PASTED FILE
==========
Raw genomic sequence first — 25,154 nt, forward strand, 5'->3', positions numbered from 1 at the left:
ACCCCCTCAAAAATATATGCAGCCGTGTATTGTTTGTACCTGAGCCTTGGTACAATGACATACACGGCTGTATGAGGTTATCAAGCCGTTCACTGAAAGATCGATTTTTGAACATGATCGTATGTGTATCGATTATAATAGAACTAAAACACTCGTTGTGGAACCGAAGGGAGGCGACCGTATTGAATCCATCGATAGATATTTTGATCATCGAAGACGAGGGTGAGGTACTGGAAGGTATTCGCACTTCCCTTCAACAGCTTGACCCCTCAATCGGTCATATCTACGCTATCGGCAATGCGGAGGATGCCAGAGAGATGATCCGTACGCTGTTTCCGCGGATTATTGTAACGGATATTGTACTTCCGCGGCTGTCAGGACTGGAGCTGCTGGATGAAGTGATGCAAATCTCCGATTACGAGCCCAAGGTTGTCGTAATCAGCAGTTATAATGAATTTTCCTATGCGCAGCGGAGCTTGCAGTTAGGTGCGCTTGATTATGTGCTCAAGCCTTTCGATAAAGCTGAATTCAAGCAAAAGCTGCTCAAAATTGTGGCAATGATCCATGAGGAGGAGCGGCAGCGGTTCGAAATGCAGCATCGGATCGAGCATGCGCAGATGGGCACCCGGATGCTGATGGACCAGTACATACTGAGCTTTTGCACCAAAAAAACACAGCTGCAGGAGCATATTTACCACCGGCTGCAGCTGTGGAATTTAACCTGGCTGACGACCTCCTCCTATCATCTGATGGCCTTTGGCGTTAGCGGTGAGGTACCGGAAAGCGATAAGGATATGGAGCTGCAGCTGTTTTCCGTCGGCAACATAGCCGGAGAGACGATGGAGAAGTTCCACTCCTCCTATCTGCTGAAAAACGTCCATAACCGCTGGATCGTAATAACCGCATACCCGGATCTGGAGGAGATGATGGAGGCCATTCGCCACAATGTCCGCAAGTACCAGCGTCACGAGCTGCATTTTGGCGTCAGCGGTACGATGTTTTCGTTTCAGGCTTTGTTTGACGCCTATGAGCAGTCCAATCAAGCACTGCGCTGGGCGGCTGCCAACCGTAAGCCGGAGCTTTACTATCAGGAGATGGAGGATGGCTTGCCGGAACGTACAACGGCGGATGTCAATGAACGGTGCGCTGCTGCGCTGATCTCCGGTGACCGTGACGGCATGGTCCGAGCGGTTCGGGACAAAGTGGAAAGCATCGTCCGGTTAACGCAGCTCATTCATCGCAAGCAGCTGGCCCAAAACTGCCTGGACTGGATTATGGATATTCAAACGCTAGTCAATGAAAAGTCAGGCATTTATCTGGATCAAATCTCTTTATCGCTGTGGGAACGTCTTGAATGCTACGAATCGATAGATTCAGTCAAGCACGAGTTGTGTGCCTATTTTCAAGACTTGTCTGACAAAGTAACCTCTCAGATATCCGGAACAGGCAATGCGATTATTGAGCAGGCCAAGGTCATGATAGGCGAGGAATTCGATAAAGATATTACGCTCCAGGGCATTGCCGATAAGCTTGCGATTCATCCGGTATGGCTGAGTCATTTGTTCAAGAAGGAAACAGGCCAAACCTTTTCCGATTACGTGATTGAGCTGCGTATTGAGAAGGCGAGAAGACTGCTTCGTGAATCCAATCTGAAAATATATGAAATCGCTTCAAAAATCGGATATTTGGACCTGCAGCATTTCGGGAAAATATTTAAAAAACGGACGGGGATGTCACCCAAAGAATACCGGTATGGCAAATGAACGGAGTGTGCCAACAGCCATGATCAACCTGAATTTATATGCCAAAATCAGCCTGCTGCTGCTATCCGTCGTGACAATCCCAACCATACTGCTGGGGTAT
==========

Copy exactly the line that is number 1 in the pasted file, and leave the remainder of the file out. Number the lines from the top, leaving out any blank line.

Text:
Raw genomic sequence first — 25,154 nt, forward strand, 5'->3', positions numbered from 1 at the left: